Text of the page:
Feeder zone changes and no entrance exams allowed – updated policies for school admissions in South Africa

The Department of Basic Education has called for comments on its draft admission policy for ordinary public schools in South Africa.

The draft policy, which is open for public comment until 12 March, aims to provide all provincial departments of education and the governing bodies of all ordinary public schools with a framework for developing admission policies for schools.

If passed, it will replace the current admissions policy for schools which has been in place since 1998. This means that a large number of existing policies remain in place, while other issues are further expanded upon or touched on for the first time.

Some of the key parts of the policy are outlined in more detail below.


Age

It is particularly important that all eligible learners of compulsory school going age are accommodated in ordinary public schools.

Therefore, where space is limited and learners of pre-school going age have also applied for admission to an ordinary public school, preference must be given to learners of compulsory school-going age.


Discrimination

The admission policy of an ordinary public school and the administration of admissions by a provincial education department must not unfairly discriminate in any way against an applicant for admission including but not limited to race, gender, sex, marital status, ethnicity or social origin, colour, sexual orientation, age, disability, HIV status, religion, conscience, belief, culture, language, birth, immigration status or nationality or any other arbitrary ground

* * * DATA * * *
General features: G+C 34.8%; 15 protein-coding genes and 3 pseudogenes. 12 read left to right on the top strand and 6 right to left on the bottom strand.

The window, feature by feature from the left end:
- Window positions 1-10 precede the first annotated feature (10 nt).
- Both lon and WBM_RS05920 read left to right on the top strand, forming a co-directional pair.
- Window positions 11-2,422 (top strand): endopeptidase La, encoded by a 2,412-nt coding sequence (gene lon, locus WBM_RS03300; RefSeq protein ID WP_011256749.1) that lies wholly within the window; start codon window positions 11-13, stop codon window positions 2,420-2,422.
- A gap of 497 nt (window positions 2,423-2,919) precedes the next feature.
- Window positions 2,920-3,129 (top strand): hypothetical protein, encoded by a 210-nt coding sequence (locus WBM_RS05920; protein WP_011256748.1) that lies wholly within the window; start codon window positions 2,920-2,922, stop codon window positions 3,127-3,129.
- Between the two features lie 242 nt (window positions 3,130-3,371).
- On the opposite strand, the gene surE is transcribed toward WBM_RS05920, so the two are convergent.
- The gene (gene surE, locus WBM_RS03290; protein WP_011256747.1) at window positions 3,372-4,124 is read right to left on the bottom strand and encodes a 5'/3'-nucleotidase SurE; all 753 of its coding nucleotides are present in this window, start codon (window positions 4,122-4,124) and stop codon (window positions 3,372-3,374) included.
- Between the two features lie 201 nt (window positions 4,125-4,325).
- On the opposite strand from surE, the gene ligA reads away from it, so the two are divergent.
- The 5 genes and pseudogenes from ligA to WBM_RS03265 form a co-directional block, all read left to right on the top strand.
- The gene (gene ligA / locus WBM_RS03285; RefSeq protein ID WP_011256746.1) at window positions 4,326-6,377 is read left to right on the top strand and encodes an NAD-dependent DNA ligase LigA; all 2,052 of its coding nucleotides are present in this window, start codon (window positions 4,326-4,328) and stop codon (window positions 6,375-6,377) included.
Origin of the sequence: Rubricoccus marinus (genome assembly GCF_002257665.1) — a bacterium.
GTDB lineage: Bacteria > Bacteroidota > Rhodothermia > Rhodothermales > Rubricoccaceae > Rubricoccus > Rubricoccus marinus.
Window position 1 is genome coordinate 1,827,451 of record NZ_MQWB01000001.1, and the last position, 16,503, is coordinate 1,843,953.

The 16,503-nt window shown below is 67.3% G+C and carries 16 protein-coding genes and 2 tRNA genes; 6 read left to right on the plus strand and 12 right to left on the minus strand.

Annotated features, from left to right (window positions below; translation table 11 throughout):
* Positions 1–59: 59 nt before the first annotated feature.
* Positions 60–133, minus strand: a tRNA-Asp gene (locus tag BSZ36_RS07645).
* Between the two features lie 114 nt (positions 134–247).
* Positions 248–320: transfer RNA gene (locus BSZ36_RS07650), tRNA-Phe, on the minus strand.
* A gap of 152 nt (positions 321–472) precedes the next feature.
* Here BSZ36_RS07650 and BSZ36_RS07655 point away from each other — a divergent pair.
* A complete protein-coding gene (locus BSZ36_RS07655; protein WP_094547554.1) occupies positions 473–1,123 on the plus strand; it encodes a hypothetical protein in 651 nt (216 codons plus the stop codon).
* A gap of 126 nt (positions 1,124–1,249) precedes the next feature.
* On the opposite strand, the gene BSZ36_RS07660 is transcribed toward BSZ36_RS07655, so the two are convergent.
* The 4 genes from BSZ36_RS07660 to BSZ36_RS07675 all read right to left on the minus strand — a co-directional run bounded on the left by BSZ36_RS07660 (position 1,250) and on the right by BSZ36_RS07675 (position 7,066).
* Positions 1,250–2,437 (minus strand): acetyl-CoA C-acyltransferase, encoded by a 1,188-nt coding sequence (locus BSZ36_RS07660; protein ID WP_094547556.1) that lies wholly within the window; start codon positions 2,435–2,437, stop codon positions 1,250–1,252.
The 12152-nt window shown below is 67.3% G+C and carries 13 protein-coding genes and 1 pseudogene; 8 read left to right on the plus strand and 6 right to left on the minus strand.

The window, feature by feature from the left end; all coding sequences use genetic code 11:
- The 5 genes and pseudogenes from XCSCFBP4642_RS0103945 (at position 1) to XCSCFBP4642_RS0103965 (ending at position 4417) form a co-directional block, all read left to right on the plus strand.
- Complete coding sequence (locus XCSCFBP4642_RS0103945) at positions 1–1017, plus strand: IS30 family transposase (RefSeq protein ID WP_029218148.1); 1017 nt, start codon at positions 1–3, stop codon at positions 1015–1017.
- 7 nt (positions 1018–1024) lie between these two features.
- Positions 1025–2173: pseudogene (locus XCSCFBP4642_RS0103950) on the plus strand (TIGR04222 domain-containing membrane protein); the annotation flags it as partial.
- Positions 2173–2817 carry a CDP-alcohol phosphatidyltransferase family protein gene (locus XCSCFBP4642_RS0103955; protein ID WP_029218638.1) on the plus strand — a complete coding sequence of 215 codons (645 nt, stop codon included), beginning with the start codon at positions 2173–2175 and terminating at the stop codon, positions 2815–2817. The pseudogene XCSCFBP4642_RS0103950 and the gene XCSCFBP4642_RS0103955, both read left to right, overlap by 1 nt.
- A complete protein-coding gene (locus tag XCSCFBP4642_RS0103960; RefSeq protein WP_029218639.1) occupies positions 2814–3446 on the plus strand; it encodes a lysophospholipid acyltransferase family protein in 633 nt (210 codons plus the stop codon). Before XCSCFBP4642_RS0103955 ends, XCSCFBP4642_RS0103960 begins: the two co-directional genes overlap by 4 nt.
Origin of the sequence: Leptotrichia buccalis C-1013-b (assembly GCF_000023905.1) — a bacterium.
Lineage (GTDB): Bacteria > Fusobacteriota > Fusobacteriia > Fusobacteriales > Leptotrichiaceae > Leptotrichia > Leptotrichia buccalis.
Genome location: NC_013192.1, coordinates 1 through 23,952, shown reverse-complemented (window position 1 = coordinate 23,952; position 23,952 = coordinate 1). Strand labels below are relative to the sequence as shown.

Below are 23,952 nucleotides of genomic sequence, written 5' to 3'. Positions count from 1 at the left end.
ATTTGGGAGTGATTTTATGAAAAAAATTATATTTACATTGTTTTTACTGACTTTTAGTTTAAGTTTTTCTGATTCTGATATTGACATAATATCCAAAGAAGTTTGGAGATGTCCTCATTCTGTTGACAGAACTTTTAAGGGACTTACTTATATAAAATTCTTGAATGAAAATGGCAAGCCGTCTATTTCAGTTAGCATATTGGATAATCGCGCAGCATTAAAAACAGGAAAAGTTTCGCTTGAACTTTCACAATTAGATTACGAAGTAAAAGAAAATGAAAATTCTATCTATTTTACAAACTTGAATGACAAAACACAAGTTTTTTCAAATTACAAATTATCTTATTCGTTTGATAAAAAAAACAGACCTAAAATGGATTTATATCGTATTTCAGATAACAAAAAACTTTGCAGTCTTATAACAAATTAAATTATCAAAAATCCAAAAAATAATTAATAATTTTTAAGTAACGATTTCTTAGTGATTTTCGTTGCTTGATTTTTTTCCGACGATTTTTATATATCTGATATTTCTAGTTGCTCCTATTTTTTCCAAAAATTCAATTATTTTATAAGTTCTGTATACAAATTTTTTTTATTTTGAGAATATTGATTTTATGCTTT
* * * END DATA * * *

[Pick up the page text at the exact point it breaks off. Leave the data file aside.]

Exclusion

A learner must be admitted to the total school programme and may not be suspended from classes, denied access to cultural, sporting or social activities of the school, denied a school report or transfer certificates, or otherwise victimised on the grounds that his or her parent:

  • Is unable to pay or has not paid the required school fees;
  • Does not subscribe to the mission statement and code of conduct of the school;
  • Has refused to enter into a contract in terms of which the parent waives any claim for damages arising out of the education of the learner.

Entrance tests

The governing body of an ordinary public school may not administer any test relating to the admission of a learner to an ordinary public school, or direct or authorise the principal of the school or any person to administer such a test.

Where placement in a specific course or programme, e.g. technical field of study, dance or music, is required and where it would be in the educational interest of a learner, he or she may be requested by the governing body to undertake a suitable test to assist in a placement decision.


Language

No learner may be refused admission to a public school-based solely on a language policy of that public school, and the power to determine the language policy of the school must be exercised with due regard to the values of the Constitution,

These should take into consideration of what is fair, reasonably practicable, equity and the need to redress the results of the past discriminatory laws and practices.


Age requirements 

The admission age of a learner to a public school to:

  • Grade R is age four turning five by 30 June in the year of admission;